A major achievement of mechanism design theory is a general method for the construction of truthful mechanisms called VCG (Vickrey, Clarke, Groves). When applying this method to complex problems such as combinatorial auctions, a difficulty arises: VCG mechanisms are required to compute optimal outcomes and are, therefore, computationally infeasible. However, if the optimal outcome is replaced by the results of a sub-optimal algorithm, the resulting mechanism (termed VCG-based) is no longer necessarily truthful. The first part of this paper studies this phenomenon in depth and shows that it is near universal. Specifically, we prove that essentially all reasonable approximations or heuristics for combinatorial auctions as well as a wide class of cost minimization problems yield non-truthful VCG-based mechanisms. We generalize these results for affine maximizers.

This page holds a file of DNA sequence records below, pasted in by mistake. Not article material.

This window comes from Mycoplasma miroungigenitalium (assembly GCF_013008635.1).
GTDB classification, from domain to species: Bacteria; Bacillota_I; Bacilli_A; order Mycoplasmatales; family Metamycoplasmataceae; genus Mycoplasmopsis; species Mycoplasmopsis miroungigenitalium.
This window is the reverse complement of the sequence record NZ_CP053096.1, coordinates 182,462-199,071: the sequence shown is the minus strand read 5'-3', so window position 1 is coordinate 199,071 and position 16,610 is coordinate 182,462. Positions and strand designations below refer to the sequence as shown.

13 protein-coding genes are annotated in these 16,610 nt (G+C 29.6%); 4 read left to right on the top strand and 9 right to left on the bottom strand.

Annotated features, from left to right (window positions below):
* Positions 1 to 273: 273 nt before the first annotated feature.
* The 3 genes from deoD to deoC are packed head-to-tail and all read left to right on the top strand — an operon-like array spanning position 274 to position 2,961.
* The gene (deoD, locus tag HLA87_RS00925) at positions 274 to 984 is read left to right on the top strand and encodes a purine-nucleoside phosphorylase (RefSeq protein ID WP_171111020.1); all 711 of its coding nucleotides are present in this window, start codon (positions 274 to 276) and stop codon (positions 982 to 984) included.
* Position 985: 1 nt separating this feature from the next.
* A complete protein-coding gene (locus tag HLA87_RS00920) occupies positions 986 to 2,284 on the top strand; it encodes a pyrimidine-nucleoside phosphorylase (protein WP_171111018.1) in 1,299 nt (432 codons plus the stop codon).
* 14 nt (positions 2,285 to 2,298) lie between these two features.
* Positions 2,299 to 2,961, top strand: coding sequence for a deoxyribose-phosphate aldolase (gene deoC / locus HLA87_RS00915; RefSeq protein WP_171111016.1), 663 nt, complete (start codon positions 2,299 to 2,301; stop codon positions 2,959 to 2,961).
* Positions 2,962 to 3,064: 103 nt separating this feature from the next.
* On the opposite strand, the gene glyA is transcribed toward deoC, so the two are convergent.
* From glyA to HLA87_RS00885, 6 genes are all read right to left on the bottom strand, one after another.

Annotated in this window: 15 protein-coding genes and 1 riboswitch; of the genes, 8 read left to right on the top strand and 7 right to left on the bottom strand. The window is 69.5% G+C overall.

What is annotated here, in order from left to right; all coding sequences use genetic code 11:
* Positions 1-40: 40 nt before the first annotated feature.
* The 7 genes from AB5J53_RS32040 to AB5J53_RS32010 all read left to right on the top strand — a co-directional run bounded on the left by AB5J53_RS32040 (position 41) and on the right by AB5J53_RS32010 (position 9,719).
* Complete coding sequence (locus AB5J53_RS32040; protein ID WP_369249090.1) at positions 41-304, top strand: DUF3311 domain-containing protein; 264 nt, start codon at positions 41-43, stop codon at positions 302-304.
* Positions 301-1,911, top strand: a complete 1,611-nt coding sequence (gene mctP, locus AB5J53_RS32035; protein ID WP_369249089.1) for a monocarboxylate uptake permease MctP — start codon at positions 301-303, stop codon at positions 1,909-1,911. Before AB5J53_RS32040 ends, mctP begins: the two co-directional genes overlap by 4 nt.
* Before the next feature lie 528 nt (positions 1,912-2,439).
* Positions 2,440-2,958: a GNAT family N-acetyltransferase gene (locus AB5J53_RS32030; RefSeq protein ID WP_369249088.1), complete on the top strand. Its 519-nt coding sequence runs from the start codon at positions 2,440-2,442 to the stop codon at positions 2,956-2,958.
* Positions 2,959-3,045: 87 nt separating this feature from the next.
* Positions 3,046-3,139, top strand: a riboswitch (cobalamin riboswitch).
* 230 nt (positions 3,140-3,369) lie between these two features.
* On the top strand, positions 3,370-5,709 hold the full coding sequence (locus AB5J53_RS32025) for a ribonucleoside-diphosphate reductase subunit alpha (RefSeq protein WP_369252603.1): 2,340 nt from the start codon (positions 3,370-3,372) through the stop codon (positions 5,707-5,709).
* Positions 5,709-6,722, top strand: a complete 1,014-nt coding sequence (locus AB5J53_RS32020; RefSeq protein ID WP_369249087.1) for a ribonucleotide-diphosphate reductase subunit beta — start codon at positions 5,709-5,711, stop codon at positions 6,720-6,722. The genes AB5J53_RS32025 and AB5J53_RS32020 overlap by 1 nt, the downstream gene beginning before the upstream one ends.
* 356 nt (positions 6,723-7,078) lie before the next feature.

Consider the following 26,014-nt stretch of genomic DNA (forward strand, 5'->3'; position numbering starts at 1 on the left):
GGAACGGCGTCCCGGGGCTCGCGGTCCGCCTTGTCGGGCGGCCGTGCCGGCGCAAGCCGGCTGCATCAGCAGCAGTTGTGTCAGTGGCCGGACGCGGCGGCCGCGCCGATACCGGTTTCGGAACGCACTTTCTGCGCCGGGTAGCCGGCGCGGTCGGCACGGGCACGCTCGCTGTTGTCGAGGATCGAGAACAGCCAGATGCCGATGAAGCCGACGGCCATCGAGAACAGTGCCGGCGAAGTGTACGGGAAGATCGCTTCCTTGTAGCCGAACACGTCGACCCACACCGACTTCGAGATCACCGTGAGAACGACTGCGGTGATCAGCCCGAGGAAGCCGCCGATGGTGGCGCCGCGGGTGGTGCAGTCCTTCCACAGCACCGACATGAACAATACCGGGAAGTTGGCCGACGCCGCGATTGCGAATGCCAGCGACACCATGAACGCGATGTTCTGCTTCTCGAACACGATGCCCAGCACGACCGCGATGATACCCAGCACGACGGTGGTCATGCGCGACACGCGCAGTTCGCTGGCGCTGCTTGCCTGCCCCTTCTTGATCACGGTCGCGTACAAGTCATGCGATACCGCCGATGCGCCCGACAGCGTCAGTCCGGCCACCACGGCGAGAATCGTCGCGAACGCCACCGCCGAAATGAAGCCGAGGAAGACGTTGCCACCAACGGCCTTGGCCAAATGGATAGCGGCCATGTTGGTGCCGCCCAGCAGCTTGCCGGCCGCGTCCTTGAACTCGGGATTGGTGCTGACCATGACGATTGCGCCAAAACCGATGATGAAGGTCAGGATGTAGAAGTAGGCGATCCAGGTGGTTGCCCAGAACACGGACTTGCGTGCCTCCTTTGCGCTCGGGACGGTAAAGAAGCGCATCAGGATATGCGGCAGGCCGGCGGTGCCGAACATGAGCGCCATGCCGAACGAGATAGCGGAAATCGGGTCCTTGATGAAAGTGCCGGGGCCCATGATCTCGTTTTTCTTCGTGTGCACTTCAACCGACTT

The second part of this paper proposes a general method for circumventing the above problem. We introduce a modification of VCG-based mechanisms in which the agents are given a chance to improve the output of the underlying algorithm. When the agents behave truthfully, the welfare obtained by the mechanism is at least as good as the one obtained by the algorithm's output. We provide a strong rationale for truth-telling behavior. Our method satisfies individual rationality as well.